“While these tools need further refinement, our work suggests these methods can be useful to identify future ‘hot zones’ before they develop and help emergency workers evaluate their options for response,” said Dr. Melinda Moore, the project’s leader and a senior natural scientist at RAND, a nonprofit research organization.

The tool uses widely available statistical indicators to assess nations across four broad domains — political, economic, socio-cultural and health. Individual topics that make up each of the domains include items such as government effectiveness, availability of communications, and the status of a nation’s health care infrastructure and workforce. RAND researchers used the preliminary tool to show how it could help identify possible future hot zones for Ebola. For illustrative purposes, they selected a handful of nations to examine in sub-Saharan Africa, the Middle East, South Asia and Southeast Asia.

On to Liberia and a deal, via Monrovia’s Liberian Observer:

Liberia, EU Sign €279m for Development

Liberia and the European Union (EU) have signed a €279 million development package under the European Union National Indicative Program (NIP) for EU 11th Development Cooperation in Liberia.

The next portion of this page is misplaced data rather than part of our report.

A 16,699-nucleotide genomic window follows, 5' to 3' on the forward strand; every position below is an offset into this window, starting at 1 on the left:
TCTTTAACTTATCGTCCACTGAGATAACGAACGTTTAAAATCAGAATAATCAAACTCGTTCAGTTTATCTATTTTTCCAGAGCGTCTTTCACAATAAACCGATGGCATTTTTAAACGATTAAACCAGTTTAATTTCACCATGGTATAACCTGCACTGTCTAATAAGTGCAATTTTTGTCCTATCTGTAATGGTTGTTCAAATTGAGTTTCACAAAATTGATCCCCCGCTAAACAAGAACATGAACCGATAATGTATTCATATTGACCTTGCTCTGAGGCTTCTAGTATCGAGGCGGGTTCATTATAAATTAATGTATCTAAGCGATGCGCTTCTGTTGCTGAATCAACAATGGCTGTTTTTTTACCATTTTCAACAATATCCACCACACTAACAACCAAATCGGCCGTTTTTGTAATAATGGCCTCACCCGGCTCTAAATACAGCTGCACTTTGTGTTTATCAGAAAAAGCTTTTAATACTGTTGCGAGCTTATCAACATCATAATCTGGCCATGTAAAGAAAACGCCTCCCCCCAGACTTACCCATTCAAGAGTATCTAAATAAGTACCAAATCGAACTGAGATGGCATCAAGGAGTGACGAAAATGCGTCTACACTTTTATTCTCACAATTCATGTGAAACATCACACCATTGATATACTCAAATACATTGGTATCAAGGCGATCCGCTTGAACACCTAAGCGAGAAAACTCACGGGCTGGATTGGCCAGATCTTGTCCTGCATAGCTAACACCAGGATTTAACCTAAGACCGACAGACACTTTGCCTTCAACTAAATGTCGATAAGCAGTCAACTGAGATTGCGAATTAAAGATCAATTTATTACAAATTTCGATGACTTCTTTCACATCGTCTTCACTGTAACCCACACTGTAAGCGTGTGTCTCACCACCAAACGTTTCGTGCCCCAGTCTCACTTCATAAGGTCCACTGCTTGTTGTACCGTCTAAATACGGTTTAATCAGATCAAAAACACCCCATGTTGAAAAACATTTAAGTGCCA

The EU cooperation program with Liberia, which covers 2014 to 2020, will seek to address key priority areas that are essential to growth and recovery from the medium to the long-term.

According to a dispatch from Brussels, Belgium, at the ceremony, which was witnessed by President Ellen Johnson Sirleaf, Liberia’s National Authorizing Officer and Finance and Development Planning Minister, Amara M. Konneh, signed on behalf of the Liberian Government while the European Union Commissioner for International Development, Neven Mimica signed on behalf of the EU. The event took place on the sidelines of the high-level international conference on Ebola.

The New York Times covers not unreasonable reticence:

Trickle of Liberian Children Returning to School Reflects Lingering Ebola Fears

About eight months after governments in the region closed schools to stop the spread of Ebola, uniformed and backpack-carrying schoolchildren have returned to the streets of Monrovia, the capital, perhaps the most visible sign of the epidemic’s ebb.